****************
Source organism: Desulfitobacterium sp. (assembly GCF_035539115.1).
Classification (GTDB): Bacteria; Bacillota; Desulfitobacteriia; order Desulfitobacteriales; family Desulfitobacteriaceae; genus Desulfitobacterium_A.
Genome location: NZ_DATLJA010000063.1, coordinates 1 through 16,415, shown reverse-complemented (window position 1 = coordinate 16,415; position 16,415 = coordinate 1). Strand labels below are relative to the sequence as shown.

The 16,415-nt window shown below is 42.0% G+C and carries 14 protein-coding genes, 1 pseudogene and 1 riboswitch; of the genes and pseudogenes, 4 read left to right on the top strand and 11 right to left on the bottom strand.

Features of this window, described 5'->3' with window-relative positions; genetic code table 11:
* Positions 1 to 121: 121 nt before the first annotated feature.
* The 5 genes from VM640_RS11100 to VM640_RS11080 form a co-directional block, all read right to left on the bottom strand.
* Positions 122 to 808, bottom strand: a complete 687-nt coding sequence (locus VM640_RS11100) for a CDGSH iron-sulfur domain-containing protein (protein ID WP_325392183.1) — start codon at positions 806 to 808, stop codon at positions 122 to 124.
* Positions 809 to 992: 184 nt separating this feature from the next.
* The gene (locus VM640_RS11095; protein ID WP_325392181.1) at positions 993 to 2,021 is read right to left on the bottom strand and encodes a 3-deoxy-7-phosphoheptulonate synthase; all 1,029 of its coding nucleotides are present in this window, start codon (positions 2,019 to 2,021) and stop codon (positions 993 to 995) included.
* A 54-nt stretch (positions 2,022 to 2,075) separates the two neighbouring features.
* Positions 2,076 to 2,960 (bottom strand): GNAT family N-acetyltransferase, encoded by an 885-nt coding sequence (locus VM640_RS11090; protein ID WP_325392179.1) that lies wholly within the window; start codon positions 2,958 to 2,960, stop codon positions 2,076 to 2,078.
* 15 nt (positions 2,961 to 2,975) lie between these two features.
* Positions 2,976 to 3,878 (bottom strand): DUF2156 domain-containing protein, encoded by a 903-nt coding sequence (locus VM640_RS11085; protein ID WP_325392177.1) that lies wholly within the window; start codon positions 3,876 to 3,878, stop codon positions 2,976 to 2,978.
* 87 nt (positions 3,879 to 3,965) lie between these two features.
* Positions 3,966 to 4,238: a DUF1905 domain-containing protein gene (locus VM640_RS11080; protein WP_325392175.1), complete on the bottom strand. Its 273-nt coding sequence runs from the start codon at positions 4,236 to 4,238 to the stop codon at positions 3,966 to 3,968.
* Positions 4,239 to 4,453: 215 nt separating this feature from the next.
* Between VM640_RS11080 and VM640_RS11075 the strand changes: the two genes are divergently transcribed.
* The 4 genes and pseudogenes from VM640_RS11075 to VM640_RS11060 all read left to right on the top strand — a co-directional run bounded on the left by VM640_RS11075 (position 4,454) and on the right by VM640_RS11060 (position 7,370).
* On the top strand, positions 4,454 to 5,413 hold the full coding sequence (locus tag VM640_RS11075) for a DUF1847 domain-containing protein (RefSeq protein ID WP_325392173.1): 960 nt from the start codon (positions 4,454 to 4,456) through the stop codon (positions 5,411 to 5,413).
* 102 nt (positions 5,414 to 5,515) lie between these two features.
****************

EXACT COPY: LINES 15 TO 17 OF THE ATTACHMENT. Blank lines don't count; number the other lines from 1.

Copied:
* 87 nt (positions 3,879 to 3,965) lie between these two features.
* Positions 3,966 to 4,238: a DUF1905 domain-containing protein gene (locus VM640_RS11080; protein WP_325392175.1), complete on the bottom strand. Its 273-nt coding sequence runs from the start codon at positions 4,236 to 4,238 to the stop codon at positions 3,966 to 3,968.
* Positions 4,239 to 4,453: 215 nt separating this feature from the next.